Recordings, articles and upcoming talks

For the past year we have had to hold all of our OATG events online. This means we have missed out on the social aspects of catching up with textile friends over a glass of wine after the lectures, as well as getting to actually handle the textiles. However there have been some advantages. We’ve been able to listen to speakers from other countries – Sarah Fee from Toronto, Geneviève Duggan from Singapore and Walter Bruno Brix from Köln – with more to come later this year.

One of the great benefits of OATG membership is access to recordings of these talks, enabling you to watch them at a time of your choosing – particularly important now that we have so many international members. Recordings of the most recent talks (on Chinese, Iranian and Greek textiles) have now been made available. Just go to our website, click on the relevant talk and enter the password. If you have forgotten the password please contact a committee member.

In a recent blog I mentioned the Journal of Dress History and incorrectly stated that it did not have an index. In fact three are provided on the website – one each for articles, exhibition reviews and book reviews. Just click on the relevant link in the blue box on this page.

Portrait of Dowager Empress Tse Hsi by Katharine Carl, 1904. © Arthur M. Sackler Gallery

If like me you really enjoyed the recent talk on Chinese textiles by Walter Bruno Brix, then I’m sure this article in the Spring 2020 issue of the Journal (pp. 111-136) will be of interest to you. The subject is Of Silk and Statecraft: Dowager Empress Cixi (1835–1908) and Power Dressing in Late Qing Dynasty China, 1860–1911, and the author is Felicity Yao.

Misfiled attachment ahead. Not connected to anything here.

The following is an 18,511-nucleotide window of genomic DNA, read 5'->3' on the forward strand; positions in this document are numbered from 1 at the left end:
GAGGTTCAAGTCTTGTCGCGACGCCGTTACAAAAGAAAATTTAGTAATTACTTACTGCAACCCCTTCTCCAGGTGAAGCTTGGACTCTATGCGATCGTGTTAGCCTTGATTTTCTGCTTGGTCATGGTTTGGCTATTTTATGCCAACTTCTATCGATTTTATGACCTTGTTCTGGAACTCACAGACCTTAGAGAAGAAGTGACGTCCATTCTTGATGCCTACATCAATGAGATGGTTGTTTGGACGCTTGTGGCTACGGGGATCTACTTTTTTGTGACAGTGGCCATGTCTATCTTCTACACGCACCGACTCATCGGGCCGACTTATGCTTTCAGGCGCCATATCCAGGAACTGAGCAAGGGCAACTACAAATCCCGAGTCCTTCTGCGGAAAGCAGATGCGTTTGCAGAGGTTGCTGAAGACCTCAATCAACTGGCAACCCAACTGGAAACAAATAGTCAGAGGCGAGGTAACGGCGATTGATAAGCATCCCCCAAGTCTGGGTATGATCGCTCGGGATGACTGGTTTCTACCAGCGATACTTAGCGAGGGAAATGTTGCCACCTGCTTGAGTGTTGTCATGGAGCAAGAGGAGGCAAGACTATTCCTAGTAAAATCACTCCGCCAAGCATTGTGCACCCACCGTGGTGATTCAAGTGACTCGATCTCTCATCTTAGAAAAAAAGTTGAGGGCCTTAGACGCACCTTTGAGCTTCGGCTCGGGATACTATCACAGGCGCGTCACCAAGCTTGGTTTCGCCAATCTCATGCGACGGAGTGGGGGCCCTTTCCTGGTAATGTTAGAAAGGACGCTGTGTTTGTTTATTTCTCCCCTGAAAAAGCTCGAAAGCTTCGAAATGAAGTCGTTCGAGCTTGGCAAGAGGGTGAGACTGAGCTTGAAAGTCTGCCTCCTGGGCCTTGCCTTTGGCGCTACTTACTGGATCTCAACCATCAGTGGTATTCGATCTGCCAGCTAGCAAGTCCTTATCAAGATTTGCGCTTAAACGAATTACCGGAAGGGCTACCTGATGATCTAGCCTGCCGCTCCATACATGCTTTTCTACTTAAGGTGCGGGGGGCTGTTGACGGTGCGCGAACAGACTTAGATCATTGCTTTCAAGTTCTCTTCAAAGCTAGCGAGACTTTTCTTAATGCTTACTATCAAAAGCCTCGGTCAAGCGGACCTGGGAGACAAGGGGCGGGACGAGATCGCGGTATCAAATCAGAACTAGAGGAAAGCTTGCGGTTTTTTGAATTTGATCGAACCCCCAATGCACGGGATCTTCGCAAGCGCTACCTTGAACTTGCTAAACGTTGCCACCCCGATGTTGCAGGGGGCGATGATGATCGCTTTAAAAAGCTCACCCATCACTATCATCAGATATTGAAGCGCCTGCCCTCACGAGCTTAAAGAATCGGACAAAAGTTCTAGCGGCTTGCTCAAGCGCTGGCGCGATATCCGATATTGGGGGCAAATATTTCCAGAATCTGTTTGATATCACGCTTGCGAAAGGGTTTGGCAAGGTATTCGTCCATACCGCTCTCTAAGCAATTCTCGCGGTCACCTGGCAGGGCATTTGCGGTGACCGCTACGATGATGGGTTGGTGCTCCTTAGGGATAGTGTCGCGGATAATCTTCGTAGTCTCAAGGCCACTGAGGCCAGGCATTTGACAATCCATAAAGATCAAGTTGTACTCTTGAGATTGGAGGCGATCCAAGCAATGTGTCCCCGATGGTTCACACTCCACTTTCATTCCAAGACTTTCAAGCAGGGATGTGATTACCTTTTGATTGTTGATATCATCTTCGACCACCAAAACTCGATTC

Saami boots with upturned toes, Aiddjavre, Norway. © Ron Wood

On Sunday 8th August 2021 the Bata Shoe Museum, Toronto, will hold a virtual tour of their exhibition Art and Innovation: Traditional Arctic Footwear from the Bata Shoe Museum Collection. This will take place at 1100 EDT, which is 1600 BST and you can register for it via this link. More information about the exhibition, including some excellent images and a short video of the techniques and skills used by Canadian Inuit women to create intricate and beautiful designs on traditional kamiks, can be found here.

Chullos from Tarabuco, Bolivia

The next in the series of textile talks hosted by Andean Textile Arts will take place on Tuesday 10th August 2021 at 1900 EDT, which is midnight BST, so another one for the nightowls. The speaker will be Cynthia LeCount Samaké and her subject is the Andean Knitting of Bolivia and Peru. Cynthia is the author of Andean Folk Knitting, A Textile Traveler’s Guide to Peru and Bolivia, and many textile-related articles. I can certainly attest to her love of knitting, having seen her knit her way through the nightly lectures when she joined our Indonesian textile tour!

A tiny monedero knitted in the shape of a man holding a llama. © Cynthia LeCount Samaké

In this talk she will show that “knitters in the Andes continue to produce amazing headgear and other textiles for their own use. Their intricate and innovative work today surprises viewers by going beyond typical colors and motifs, while remaining true to traditional techniques and form.” – ATA website. Click here to register.

A kalamkari hanging. © ROM